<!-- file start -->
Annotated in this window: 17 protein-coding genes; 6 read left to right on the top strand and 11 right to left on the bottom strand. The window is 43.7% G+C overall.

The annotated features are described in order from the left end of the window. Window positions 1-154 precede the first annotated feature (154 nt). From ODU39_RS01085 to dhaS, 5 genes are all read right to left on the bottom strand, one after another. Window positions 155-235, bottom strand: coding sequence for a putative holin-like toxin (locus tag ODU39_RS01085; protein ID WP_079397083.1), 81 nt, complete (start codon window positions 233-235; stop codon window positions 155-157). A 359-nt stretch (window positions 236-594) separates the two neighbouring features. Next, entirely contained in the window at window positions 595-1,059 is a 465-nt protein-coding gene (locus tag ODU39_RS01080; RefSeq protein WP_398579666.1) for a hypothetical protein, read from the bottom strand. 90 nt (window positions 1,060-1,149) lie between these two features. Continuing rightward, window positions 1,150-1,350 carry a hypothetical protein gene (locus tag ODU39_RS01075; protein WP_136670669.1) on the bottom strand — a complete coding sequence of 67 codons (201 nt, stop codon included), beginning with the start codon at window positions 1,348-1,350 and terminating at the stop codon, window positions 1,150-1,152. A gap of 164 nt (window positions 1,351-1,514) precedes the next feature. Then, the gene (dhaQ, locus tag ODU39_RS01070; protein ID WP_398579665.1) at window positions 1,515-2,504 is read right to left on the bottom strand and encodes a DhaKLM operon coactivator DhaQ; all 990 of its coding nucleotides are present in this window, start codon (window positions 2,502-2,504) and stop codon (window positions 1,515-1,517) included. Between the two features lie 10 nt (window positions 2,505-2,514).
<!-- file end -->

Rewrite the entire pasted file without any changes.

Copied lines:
Annotated in this window: 17 protein-coding genes; 6 read left to right on the top strand and 11 right to left on the bottom strand. The window is 43.7% G+C overall.

The annotated features are described in order from the left end of the window. Window positions 1-154 precede the first annotated feature (154 nt). From ODU39_RS01085 to dhaS, 5 genes are all read right to left on the bottom strand, one after another. Window positions 155-235, bottom strand: coding sequence for a putative holin-like toxin (locus tag ODU39_RS01085; protein ID WP_079397083.1), 81 nt, complete (start codon window positions 233-235; stop codon window positions 155-157). A 359-nt stretch (window positions 236-594) separates the two neighbouring features. Next, entirely contained in the window at window positions 595-1,059 is a 465-nt protein-coding gene (locus tag ODU39_RS01080; RefSeq protein WP_398579666.1) for a hypothetical protein, read from the bottom strand. 90 nt (window positions 1,060-1,149) lie between these two features. Continuing rightward, window positions 1,150-1,350 carry a hypothetical protein gene (locus tag ODU39_RS01075; protein WP_136670669.1) on the bottom strand — a complete coding sequence of 67 codons (201 nt, stop codon included), beginning with the start codon at window positions 1,348-1,350 and terminating at the stop codon, window positions 1,150-1,152. A gap of 164 nt (window positions 1,351-1,514) precedes the next feature. Then, the gene (dhaQ, locus tag ODU39_RS01070; protein ID WP_398579665.1) at window positions 1,515-2,504 is read right to left on the bottom strand and encodes a DhaKLM operon coactivator DhaQ; all 990 of its coding nucleotides are present in this window, start codon (window positions 2,502-2,504) and stop codon (window positions 1,515-1,517) included. Between the two features lie 10 nt (window positions 2,505-2,514).